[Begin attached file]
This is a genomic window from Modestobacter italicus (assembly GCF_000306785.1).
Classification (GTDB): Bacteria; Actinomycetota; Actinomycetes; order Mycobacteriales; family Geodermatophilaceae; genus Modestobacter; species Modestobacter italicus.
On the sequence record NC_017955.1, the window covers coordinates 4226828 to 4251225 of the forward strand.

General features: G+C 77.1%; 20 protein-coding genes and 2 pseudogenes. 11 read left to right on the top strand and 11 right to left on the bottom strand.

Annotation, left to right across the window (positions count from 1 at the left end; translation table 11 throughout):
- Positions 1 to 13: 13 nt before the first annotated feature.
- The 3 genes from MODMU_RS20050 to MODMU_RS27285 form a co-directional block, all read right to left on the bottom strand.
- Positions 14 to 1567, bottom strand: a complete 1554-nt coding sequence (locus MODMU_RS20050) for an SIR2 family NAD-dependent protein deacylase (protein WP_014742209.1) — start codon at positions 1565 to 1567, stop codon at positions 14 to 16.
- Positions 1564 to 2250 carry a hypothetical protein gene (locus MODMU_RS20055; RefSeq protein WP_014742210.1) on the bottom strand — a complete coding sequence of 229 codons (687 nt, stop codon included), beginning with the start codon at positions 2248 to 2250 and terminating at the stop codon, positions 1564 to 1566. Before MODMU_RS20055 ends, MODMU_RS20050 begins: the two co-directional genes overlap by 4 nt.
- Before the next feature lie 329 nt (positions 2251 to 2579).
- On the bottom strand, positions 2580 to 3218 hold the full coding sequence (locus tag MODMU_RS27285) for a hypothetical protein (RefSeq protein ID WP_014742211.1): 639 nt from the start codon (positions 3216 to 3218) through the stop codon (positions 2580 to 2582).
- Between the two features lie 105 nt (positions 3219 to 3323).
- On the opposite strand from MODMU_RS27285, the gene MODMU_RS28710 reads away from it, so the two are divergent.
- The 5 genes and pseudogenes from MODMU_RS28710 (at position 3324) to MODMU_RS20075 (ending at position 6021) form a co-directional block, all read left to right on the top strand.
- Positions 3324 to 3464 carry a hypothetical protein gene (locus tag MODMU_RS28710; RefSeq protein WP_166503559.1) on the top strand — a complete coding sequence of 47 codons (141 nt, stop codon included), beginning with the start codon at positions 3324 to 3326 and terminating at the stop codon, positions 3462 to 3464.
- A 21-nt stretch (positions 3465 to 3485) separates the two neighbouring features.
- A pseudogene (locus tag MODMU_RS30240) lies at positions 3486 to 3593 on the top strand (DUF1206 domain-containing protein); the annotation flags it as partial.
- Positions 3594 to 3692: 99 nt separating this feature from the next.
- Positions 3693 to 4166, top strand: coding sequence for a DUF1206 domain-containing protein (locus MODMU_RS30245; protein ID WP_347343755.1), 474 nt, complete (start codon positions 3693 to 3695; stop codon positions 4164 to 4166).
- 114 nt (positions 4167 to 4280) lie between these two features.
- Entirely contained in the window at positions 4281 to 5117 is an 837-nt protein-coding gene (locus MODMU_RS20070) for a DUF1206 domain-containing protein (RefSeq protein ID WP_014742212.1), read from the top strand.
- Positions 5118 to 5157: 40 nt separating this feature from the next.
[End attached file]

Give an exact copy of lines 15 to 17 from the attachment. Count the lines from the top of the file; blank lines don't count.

- Positions 3324 to 3464 carry a hypothetical protein gene (locus tag MODMU_RS28710; RefSeq protein WP_166503559.1) on the top strand — a complete coding sequence of 47 codons (141 nt, stop codon included), beginning with the start codon at positions 3324 to 3326 and terminating at the stop codon, positions 3462 to 3464.
- A 21-nt stretch (positions 3465 to 3485) separates the two neighbouring features.
- A pseudogene (locus tag MODMU_RS30240) lies at positions 3486 to 3593 on the top strand (DUF1206 domain-containing protein); the annotation flags it as partial.